How to Save $100s to $1,000s on Burials & Cremations
A PRACTICAL CONSUMER’S GUIDE
by John M. Reigle
· Comparison shop for caskets, vaults, services of funeral directors, grave markers, and cemeteries. Start by using the yellow pages in your phone book and look under the necessary titles. Call the businesses listed and keep track of the quoted prices on the forms provided in this book. If you have access to the Internet, look under the search term of “caskets.” Be careful to compare prices and merchandise carefully, and always consider the cost of shipping, time required to deliver, and the reputation of the business.
· Inexpensive caskets can be dressed up using flowers or a flag if the person was a veteran, or a pall if the person is Roman Catholic.
· Though rental caskets are available to all funeral homes, not all carry them. The outside “shell” is made of wood or metal; the inside container is either buried or cremated. These also amount to a considerable saving of natural resources.
· Some people choose to build their own casket. Plans are available through www.rockler.com or 1-800-279-4441. Allow plenty of time if you are considering this option.
· Inexpensive metal caskets come in a variety of colors and designs. 20 gauge steel caskets come in virtually every color imaginable, but you will be shown a very limited number. Sellers show the most casket choices in the price range they want to sell. Request what you want. Remember, most sellers mark up their merchandise two to three times their cost. 155
· Inexpensive wood caskets also come in a variety of choices. Batesville Casket Company makes a line of “cremation” caskets that are inexpensive, but these are usually shown only to “cremation clients” to entice them into something with more profit than just cremation.
· Wood caskets made of veneer are available, but these are not often shown to consumers so as to not take away from more lucrative sales of lavish wood caskets.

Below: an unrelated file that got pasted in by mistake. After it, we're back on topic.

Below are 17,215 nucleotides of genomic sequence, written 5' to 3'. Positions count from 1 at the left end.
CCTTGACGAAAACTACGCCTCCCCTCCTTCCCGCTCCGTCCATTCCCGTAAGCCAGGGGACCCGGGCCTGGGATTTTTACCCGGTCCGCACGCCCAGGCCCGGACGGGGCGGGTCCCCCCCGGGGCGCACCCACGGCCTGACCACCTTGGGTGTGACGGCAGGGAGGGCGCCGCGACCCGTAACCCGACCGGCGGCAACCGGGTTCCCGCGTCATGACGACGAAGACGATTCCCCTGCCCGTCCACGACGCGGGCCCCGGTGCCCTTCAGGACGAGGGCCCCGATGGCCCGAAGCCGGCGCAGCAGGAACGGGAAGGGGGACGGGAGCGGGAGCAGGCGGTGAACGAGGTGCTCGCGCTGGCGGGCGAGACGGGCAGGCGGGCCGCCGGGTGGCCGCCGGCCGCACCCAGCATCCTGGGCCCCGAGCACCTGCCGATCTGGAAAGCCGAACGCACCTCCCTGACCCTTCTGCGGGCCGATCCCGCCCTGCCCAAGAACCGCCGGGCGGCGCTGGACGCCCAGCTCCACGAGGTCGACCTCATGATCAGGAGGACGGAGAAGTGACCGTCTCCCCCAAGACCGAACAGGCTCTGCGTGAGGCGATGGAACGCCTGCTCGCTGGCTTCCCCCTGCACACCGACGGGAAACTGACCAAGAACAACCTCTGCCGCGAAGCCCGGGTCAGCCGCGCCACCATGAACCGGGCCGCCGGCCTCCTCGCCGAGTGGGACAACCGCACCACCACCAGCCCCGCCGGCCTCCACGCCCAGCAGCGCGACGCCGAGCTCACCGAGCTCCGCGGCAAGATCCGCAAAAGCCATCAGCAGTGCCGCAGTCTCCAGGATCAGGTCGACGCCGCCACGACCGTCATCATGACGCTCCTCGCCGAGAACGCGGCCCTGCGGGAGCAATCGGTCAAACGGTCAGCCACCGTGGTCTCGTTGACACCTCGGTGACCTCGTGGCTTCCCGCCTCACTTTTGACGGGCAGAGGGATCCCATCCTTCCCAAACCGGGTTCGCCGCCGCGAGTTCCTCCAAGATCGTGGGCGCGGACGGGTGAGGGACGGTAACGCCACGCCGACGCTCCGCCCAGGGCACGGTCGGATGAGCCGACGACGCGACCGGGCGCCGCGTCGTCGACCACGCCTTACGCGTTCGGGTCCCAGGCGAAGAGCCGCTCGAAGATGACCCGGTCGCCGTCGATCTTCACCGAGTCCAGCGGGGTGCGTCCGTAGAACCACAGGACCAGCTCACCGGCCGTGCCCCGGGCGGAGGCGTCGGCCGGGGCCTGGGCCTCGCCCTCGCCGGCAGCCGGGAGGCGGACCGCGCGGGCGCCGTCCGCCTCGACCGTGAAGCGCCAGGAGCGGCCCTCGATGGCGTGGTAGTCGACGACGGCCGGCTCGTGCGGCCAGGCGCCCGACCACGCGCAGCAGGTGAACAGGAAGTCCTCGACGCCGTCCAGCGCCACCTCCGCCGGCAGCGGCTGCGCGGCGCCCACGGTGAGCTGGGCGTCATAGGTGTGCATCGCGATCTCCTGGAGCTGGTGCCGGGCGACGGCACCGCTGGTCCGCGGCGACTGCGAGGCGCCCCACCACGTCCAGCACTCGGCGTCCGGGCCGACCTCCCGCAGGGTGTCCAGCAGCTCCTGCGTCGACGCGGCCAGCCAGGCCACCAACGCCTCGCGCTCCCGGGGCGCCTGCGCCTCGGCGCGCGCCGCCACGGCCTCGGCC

· Caskets made of pine and poplar are sometimes dressed up and marked up when a family is really looking for a plain wood casket
· Plain wood caskets are available; ask for them. If the funeral home doesn’t cooperate, leave.
· If you are looking for an inexpensive casket, and the funeral director sells Batesville Caskets, ask to see the manufacturer’s catalog of Batesville cremation caskets. The least expensive caskets are rarely shown to burial customers, but are shown to cremation customers who traditionally don’t spend much.
· Basic concrete boxes satisfy all requirements at cemeteries, but frequently are not offered by these cemeteries or funeral homes unless requested. Their prices are sometimes elevated even more than other vaults to discourage their use. Compare prices.
· If you are purchasing a “protective” vault, request that it is sealed above ground. The least expensive “protective” vault is usually the best value.
· Consider simple graveside services only, held at the cemetery either at the gravesite or in their chapel, if they have one. Most cemeteries can provide a large tent and chairs (6 or so) for a short outdoor service. Consider the weather and the attendees’ ability to stand for the length of the service planned.
· Limit the number of visitation days to only those days that are absolutely necessary. Most funeral homes charge a per day fee for use of their facilities. Delay visitation times until family and friends can arrive.
· Use your church for visitation and services. Consult with your clergy before making any plans. Most churches have the perfect facilities for viewing and services, and with a little planning and scheduling, you can eliminate the charges for use of the funeral home facilities. Most churches even have enough members to help the family greet visitors and coordinate services, therefore eliminating the funeral home’s charge for conducting the services (primarily the seating of friends and family, the order of the service, and the dismissal of attendees.) You would contact the funeral home for services of removal, embalming, dressing, and cosmetics, transportation to the church and then to the cemetery, and their professional fees. This can usually save the family a significant amount of money.